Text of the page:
Nagios performance page



I’ve got a question about the Nagios performance management page here.

There’s 2 sections that look contradictory :
Schedule regular host checks
Enable cached host checks

in the first one Schedule regular host checks, it reads :
Scheduling regular checks of hosts can actually help performance in Nagios

In the second one Enable cached host checks, it reads :
on-demand host checks can benefit from caching (…) In order for cached checks to be effective, you need to schedule regular checks of your hosts

It looks a bit contradictory to me. I thought it was either Scheduled hosts check or on-demand host-check, not both at the same time. But here, it says you have to put them together, it’s not very clear to me. Can someone please explain ?

Thank you very much.


Let’s say you schedule regular host checks, and they are cached. Now a service or dependent host is unreachable. Nagios can check the cached state, and if it’s recent enough, it may not have to do another “on demand” check, thus improving performance.

I can tell you what I do, which seems to work well. For every host that I actually want to monitor services on, I always create a separate “ping” service definition with a 1 minute interval. I do this so when I look at performance graphs I always have a measure of latency. For hosts that are just in the “path”, I just define the host and make sure my dependencies are set so I will know where the issue is (see following paragraph).

I don’t schedule regular host checks. If your dependencies are set up correctly, Nagios will execute a host check when a dependent host is down or unreachable.

Of course there are about 1000 ways to skin this cat, but my goals are to get prompt alerts, suppress unnecessary notifications, and record performance data for important hosts and services, so I feel that this type of configuration strikes a nice balance between performance and detail. It seems to be very efficient and I can scan 100s of hosts and almost 1000 services using a tiny fraction of the CPU on a dual atom system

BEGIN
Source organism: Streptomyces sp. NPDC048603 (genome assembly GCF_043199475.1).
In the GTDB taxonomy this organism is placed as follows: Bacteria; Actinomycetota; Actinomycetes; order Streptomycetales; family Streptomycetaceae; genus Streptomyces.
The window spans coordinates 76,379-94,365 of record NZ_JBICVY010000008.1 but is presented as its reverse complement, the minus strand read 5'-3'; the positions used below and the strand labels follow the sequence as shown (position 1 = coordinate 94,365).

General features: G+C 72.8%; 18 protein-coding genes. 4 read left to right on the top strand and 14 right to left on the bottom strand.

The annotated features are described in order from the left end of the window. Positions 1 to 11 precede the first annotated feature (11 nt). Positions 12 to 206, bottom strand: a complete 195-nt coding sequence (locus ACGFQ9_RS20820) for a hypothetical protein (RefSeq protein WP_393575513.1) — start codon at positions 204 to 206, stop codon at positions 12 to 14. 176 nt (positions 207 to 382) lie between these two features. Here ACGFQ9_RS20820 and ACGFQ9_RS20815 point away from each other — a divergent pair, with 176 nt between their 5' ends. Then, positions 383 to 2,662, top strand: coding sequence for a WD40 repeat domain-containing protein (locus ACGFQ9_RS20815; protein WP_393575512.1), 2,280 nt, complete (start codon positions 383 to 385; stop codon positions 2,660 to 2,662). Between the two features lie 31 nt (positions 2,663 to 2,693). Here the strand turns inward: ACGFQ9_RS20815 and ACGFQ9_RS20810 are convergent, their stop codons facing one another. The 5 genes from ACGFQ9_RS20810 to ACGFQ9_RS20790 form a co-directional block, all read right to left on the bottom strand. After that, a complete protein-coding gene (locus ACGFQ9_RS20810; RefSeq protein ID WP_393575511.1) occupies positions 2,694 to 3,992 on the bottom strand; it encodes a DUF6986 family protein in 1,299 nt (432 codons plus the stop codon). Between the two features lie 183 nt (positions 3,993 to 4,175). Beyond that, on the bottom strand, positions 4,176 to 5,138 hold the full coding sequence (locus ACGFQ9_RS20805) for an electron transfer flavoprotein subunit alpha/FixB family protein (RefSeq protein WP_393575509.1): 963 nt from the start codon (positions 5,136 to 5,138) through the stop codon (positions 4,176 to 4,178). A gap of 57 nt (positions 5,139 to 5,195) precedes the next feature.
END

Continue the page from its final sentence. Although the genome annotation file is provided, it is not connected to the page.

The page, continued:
BTW, one of the other things that I do to improve efficiency is to put spool/checkresults and cache/nagios on tmpfs so that they are written and read from memory rather than disk.


Thank you for your very interesting answer.

The tmpfs tip is very interesting. How much memory did you allocate for these directory ?

I’ve checked and it appears that :
/var/lib/nagios3/spool uses about 3 MB
/var/cache/nagios3 uses about 20MB

So I plan to give twice, like 50MB

As for the schedule/on-demand check for the host, it’s not clear in the configuration I have on my servers (not made by me). Actually, as I explain in this other post, there’s not check_interval in the host template definition… So I will try to put a check_interval to zero and see the result.

I’m not interested in having a hostcheck. Actually, we are polling routers, so there’s servicechecks already polling, and it seems it’s also doing hosthecks for the all the devices…


The way tmpfs works, the system will only use what it needs, it doesn’t reserve memory. So don’t be afraid to allocate enough that you know you won’t run out, and take into account how much free memory you typically have on your system and give yourself plenty of slack.


Cool !

You mean if I create a 200 MB tmpfs, if the system uses only 20 MB, it will use only 20 MB in memory ? But at the same time, I should not reserve too much.

Thank you.